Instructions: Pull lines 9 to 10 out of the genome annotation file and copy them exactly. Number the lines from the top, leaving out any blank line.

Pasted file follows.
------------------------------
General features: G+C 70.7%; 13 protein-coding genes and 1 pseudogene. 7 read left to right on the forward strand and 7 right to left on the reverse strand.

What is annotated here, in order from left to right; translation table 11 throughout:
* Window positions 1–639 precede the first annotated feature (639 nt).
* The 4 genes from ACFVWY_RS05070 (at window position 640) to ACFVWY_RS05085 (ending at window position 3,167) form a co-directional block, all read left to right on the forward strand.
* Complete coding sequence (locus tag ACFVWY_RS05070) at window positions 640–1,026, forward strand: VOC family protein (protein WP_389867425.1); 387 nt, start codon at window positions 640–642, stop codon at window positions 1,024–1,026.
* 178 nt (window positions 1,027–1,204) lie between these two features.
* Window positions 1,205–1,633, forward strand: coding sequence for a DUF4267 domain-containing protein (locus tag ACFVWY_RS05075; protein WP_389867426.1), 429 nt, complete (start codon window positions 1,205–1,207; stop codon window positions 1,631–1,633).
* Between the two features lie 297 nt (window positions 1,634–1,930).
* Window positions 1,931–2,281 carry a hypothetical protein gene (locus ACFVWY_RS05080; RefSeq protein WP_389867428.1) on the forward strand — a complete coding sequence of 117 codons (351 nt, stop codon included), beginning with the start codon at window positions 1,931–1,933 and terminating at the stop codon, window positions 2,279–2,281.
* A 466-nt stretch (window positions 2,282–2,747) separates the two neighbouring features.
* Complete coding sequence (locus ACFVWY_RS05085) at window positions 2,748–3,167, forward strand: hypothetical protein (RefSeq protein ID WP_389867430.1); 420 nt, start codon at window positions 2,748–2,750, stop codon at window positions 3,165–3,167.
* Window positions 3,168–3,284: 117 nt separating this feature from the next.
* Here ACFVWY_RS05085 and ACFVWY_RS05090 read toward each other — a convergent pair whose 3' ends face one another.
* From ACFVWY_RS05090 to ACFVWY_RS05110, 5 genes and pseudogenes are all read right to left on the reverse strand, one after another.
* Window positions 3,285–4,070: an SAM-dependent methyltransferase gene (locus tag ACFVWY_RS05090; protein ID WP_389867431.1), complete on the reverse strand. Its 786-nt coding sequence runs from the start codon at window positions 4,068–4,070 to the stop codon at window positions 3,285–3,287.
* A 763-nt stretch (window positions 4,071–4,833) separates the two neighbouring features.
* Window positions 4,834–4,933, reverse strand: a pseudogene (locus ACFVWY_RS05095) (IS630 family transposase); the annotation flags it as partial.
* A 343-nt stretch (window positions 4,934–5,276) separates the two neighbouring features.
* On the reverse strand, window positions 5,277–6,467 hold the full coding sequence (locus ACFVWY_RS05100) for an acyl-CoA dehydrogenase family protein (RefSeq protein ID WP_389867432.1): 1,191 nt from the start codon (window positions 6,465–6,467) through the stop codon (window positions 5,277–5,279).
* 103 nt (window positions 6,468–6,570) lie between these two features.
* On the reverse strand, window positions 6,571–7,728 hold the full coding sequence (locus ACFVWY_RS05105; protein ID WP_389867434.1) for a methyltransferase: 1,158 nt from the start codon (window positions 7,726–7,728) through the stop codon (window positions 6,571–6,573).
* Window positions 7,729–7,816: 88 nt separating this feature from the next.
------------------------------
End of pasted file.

* Window positions 1,931–2,281 carry a hypothetical protein gene (locus ACFVWY_RS05080; RefSeq protein WP_389867428.1) on the forward strand — a complete coding sequence of 117 codons (351 nt, stop codon included), beginning with the start codon at window positions 1,931–1,933 and terminating at the stop codon, window positions 2,279–2,281.
* A 466-nt stretch (window positions 2,282–2,747) separates the two neighbouring features.